Tuesday, 21 May 2013
Review: The Silver Sword by Ian Serraillier
Publisher: Red Fox
Released: April 3rd, 2003 (1956 reprint)
Alone and fending for themselves in a Poland devastated by World War Two, Jan and his three homeless friends cling to the silver sword as a symbol of hope. As they travel through Europe towards Switzerland, where they believe they will be reunited with their parents, they encounter many hardships and dangers. This extraordinarily moving account of an epic journey gives a remarkable insight into the reality of life in war-torn Europe.
I bought The Silver Sword on my dad's recommendation, after he mentioned he'd read it many years ago in Secondary school. It made a lasting impression on him, and is a book he'll remember reading for the rest of his life.
To a child, this book and its story would be both horrifying and fascinating. It's a simple, short look at a family ravaged by war, and the lengths they'll go to to be reunited. It was first published in 1956, and because of this, it's very different to contemporary fiction. It moves at a much faster pace, and omits any superfluous description or dialogue, which results in a very quick read. Readers of Morris Gleitzman's books Once and Then will find some similarities in the narrative, and are perhaps the best examples of a similar reading level.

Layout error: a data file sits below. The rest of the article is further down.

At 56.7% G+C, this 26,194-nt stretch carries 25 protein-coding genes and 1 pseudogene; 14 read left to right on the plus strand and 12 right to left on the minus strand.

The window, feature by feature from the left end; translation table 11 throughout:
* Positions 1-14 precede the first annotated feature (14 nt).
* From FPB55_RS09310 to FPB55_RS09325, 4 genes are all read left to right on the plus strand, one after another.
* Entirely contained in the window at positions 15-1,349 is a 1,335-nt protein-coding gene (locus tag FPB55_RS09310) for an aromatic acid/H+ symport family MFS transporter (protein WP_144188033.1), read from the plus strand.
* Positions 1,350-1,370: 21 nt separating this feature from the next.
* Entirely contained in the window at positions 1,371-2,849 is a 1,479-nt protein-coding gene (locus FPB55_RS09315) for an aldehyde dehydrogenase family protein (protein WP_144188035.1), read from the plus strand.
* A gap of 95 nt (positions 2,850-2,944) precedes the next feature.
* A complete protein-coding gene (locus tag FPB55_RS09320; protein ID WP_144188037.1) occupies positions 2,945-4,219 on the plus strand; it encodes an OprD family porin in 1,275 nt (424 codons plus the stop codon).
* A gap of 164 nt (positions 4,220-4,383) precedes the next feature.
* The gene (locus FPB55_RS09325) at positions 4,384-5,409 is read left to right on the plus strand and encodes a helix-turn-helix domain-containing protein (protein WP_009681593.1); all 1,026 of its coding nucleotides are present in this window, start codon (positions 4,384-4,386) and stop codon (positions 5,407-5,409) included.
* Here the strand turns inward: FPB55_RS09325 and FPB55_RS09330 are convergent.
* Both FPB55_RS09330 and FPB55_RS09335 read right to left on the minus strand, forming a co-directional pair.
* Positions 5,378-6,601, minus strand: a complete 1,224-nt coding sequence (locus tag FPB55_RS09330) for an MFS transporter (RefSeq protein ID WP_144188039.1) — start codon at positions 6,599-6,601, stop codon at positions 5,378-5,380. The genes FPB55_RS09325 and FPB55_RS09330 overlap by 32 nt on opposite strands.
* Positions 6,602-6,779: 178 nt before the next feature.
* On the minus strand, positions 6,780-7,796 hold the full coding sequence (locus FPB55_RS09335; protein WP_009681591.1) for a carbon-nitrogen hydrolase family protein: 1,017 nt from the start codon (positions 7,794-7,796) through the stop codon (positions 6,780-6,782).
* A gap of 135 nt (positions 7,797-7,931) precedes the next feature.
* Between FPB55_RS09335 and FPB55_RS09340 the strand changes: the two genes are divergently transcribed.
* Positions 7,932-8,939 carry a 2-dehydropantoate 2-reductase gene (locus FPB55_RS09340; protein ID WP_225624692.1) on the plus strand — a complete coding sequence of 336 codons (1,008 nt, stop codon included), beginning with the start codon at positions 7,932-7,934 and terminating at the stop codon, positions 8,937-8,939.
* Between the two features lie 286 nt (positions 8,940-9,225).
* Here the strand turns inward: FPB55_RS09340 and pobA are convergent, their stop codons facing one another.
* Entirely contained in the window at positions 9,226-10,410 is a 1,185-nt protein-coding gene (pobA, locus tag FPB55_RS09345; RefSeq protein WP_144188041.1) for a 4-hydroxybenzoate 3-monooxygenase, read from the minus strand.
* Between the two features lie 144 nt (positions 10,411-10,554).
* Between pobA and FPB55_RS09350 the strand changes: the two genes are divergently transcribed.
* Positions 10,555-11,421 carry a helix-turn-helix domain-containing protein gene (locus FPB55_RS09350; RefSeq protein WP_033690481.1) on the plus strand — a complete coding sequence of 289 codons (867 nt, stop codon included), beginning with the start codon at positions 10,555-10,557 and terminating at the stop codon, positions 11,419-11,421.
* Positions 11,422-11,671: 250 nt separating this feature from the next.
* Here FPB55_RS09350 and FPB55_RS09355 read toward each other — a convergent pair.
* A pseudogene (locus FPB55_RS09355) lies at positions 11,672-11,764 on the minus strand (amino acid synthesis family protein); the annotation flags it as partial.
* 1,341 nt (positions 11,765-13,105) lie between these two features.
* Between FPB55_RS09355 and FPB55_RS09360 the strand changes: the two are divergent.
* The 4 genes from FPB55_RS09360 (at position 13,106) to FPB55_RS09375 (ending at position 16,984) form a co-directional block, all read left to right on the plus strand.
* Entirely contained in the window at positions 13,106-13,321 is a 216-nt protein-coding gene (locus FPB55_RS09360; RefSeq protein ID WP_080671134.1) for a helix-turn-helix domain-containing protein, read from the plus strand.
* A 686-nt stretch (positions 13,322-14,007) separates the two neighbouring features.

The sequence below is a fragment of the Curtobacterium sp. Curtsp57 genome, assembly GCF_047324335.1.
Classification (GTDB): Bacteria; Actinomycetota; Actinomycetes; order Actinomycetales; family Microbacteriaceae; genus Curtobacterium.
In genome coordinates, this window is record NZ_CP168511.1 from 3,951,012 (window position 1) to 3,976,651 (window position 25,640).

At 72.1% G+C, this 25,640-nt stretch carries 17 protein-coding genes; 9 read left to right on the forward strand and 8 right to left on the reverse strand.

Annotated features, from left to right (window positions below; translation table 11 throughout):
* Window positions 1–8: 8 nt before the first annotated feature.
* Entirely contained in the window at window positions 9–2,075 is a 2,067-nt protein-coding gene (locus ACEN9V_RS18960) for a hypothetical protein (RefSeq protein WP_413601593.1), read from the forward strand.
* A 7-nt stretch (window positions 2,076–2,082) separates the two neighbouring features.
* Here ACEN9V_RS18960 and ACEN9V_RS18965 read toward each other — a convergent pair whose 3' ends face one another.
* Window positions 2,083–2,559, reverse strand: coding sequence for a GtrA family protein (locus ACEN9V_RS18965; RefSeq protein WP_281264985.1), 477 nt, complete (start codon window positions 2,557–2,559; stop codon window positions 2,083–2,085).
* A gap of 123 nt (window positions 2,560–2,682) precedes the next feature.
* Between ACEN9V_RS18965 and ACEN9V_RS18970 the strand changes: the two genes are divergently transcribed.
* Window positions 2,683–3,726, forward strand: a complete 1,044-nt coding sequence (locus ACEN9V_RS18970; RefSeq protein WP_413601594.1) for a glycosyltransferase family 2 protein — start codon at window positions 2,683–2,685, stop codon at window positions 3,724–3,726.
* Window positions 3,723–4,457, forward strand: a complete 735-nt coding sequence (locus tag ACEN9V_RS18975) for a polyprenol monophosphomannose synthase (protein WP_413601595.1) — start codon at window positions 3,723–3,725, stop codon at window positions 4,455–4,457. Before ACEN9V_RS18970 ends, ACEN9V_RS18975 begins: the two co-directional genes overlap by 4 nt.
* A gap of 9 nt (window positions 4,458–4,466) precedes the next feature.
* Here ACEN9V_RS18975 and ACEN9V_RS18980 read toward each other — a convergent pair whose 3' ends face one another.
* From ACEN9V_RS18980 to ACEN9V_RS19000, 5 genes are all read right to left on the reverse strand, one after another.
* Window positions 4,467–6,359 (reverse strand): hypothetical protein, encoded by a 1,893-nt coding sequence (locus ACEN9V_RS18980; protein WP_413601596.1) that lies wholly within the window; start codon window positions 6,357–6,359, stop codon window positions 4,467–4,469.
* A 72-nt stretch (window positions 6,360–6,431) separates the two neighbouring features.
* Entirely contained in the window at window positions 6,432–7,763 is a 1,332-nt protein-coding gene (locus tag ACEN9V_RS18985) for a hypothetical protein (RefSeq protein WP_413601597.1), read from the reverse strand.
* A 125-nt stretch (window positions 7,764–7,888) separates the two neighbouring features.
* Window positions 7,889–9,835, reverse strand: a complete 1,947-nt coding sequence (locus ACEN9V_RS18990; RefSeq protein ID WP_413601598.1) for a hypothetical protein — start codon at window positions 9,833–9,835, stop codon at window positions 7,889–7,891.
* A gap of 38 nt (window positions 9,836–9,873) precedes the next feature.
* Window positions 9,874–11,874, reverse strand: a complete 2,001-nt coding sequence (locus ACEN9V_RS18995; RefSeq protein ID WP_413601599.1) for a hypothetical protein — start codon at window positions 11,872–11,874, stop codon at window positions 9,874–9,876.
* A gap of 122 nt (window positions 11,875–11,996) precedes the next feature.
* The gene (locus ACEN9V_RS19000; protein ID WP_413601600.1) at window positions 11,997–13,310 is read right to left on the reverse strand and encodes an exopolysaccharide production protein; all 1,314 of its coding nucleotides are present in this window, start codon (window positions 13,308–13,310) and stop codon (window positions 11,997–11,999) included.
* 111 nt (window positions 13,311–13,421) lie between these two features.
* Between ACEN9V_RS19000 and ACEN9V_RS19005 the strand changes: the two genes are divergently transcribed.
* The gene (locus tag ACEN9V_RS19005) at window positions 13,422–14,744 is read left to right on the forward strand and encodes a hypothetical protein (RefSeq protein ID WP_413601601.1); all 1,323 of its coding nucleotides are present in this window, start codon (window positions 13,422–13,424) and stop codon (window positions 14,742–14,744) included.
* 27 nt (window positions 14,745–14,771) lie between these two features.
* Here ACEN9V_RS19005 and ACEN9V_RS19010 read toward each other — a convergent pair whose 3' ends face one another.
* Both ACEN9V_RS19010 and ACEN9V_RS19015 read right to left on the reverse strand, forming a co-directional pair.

I warmed to the Balicki family very quickly, and followed their journey with bated breath. I find that nothing is more devastating than thinking of children caught up in the Second World War, and stories about such things never fail to strike a chord with me. Ruth, Edek, Bronia and Jan are all shining examples of stubborn, headstrong children, with an astounding amount of bravery and a belief that they'll find their missing parents.
Serraillier chose to focus more on the children's journey, which isn't as perilous as it could have been given that a war was raging througout Europe. His story isn't as shocking as other war fiction I've read, which does mean that the more interesting side of the history is often glossed over. It's perfectly understandable, as this is a book for younger readers, who shouldn't be well-versed in the true horrors of war until they can handle it.
Published just eleven years after the end of the war, The Silver Sword was ahead of its time, and was used for both educational and recreational purposes. As a war text, it's not the most informative, but as a story about what it was like to be a child and survive, it's a veritable source of accuracy. I think it's a book that will be read for years to come, and although it's not one often mentioned, I don't think it'll ever be forgotten.